Home Ethics Sociology The Letter That Changed Women’s Basketball

The Letter That Changed Women’s Basketball


In 1974, Pat Summit received a letter that may have very well changed women’s sports forever.

Summit, who had recently graduated from the University of Tennessee at Martin, accepted an appointment as a graduate assistant for the women’s basketball team at the University of Tennessee at Knoxville. Only two weeks after accepting the appointment, Summit received a letter from the head of the Physical Education Department, Helen Watson, asking her to serve as the head coach of the women’s basketball team at the University of Tennessee.

Only 21 years old and in the midst of preparing for the 1976 Summer Olympics, Summit accepted the position. Summit helped to create a name for women’s sports when she led the Lady Vols to eight National Collegiate Athletic Association National Championships and more than 1,000 victories over a 38-year span.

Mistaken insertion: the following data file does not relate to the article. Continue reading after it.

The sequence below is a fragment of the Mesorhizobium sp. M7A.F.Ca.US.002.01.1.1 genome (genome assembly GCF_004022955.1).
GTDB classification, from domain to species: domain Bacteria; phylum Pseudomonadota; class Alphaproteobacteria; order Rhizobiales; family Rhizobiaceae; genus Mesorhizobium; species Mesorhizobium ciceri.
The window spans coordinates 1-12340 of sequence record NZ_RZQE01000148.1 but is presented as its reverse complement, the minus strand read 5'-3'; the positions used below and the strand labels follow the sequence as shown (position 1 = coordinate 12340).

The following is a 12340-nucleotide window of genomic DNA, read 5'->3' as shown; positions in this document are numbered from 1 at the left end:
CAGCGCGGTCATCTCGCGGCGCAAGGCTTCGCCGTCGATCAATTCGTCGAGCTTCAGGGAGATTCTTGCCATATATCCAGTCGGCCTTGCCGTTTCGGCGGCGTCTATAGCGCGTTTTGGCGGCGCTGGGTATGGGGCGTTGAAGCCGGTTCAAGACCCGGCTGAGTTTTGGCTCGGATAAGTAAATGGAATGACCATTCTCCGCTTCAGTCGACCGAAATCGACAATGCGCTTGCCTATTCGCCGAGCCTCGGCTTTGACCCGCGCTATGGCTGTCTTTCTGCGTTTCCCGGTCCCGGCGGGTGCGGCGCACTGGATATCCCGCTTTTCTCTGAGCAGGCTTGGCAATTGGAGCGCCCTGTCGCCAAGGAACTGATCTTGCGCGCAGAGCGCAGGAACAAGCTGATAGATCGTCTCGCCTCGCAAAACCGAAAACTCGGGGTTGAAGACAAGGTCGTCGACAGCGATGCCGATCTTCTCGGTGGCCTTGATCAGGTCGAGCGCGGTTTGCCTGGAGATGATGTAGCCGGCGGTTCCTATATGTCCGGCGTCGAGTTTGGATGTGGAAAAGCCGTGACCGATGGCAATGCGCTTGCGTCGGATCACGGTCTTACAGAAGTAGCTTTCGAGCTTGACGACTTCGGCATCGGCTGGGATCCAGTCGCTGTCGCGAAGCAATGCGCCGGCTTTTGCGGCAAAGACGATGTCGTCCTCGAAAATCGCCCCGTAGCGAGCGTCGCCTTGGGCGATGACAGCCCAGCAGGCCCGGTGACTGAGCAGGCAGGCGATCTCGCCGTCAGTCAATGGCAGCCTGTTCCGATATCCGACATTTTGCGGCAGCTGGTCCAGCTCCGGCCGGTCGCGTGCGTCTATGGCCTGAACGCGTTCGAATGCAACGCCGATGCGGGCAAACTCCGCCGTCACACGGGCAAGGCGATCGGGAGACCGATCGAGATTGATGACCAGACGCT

Co-captain of the United States Women’s Basketball Team at the first women’s Olympic basketball tournament in 1976, Summit earned the Silver Medal only two years after accepting the position.

On Monday, 21 March 2014, ESPN featured a women’s basketball game while the opening game of Major League Baseball was shown on ESPN2. Many believe ESPN’s decision to air a women’s basketball game over a men’s baseball game can be directly attributed the letter Summit received 40 years ago.

Summit received an Honorary Doctorate from the United States Sports Academy in 2008, a Distinguished Service Award in 1993 and the Mildred “Babe” Didrikson Zaharias Courage Award in 2011 for her long-term contributions to women’s basketball and the world of sport.


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